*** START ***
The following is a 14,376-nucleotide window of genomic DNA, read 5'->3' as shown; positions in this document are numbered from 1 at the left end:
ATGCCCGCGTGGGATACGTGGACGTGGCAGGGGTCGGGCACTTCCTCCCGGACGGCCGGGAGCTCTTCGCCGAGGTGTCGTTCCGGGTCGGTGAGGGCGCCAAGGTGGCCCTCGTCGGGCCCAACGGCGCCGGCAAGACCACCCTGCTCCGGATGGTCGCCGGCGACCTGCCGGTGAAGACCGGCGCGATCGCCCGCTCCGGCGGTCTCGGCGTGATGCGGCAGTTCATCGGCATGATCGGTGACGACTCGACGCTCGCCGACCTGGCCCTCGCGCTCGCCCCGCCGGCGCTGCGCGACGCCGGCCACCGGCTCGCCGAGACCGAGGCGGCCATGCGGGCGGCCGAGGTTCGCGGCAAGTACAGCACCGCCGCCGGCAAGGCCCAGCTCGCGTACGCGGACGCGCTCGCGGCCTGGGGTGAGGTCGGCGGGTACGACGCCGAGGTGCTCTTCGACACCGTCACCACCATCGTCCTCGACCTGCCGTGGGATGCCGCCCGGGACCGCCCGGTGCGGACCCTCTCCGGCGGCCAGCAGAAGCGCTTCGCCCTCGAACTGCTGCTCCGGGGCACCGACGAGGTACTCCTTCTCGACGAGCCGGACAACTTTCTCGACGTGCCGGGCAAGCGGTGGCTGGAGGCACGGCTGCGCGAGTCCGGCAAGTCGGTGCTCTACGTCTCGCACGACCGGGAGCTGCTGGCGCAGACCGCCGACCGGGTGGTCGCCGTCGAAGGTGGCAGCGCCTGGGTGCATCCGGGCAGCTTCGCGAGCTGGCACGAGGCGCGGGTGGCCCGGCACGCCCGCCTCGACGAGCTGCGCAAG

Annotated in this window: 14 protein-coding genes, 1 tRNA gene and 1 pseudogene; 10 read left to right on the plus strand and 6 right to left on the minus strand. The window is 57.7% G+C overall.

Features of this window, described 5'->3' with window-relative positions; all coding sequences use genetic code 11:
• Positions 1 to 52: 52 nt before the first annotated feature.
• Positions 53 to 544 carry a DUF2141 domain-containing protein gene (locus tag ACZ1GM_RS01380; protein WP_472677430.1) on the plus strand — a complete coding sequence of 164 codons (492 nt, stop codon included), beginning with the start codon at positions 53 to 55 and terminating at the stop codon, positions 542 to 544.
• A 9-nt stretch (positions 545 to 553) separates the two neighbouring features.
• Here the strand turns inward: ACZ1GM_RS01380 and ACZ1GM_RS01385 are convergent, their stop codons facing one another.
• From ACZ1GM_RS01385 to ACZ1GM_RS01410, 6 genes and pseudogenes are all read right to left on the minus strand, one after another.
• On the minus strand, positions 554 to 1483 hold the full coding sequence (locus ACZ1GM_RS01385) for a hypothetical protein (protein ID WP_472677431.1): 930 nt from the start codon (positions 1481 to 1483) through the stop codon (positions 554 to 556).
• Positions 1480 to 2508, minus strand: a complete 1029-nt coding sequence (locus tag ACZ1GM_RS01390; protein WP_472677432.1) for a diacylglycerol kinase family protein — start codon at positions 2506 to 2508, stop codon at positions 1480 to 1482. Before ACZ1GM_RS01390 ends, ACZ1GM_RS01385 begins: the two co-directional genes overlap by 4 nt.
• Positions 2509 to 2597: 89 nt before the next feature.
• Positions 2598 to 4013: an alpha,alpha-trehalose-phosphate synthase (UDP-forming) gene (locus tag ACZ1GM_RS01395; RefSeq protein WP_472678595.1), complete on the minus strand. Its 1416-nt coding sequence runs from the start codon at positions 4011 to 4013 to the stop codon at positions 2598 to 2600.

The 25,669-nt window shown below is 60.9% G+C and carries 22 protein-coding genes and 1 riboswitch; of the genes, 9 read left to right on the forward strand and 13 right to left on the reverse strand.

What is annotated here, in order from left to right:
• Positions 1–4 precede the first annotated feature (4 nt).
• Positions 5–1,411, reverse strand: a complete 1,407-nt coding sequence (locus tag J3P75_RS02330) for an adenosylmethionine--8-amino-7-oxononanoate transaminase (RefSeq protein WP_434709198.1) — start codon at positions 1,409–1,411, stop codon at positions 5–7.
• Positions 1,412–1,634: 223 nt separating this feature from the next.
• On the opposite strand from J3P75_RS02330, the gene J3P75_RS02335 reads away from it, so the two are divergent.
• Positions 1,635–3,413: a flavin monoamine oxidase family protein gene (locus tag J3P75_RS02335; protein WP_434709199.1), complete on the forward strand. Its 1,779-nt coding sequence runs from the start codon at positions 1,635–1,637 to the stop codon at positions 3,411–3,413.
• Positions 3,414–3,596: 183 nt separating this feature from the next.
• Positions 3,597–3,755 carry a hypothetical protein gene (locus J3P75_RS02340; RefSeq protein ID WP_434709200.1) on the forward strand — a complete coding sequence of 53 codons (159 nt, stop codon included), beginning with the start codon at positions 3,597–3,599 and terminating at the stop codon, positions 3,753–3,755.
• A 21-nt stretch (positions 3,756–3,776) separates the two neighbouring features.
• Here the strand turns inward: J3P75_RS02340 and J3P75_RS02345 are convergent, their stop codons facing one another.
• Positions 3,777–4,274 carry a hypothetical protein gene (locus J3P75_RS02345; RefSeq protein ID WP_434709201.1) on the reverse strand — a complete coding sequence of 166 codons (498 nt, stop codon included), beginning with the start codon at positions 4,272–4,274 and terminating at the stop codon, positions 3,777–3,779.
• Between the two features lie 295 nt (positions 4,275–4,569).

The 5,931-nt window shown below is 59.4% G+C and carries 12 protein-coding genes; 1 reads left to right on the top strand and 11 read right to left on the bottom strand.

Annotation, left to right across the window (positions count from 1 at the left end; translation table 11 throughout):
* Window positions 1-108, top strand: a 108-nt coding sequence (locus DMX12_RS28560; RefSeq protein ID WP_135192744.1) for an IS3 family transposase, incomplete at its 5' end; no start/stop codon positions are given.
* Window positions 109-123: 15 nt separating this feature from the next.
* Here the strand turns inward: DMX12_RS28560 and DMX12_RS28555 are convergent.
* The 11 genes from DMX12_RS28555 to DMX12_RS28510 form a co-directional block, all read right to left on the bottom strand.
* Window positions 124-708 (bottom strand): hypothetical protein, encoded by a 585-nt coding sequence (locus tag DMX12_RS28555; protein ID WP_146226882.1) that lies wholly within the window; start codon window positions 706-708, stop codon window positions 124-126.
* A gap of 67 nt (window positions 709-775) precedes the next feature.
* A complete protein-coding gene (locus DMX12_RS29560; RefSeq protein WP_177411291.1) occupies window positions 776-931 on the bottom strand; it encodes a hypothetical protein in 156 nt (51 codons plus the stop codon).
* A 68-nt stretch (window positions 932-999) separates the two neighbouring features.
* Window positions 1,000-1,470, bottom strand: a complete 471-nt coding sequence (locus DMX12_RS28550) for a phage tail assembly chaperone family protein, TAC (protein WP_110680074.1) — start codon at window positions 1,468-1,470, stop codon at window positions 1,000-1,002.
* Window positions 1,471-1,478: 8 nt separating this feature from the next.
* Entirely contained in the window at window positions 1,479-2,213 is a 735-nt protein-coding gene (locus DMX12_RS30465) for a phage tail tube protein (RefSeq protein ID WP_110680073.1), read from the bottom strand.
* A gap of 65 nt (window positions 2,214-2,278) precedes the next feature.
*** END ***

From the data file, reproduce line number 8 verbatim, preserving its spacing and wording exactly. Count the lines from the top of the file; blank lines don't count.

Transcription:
• Here the strand turns inward: ACZ1GM_RS01380 and ACZ1GM_RS01385 are convergent, their stop codons facing one another.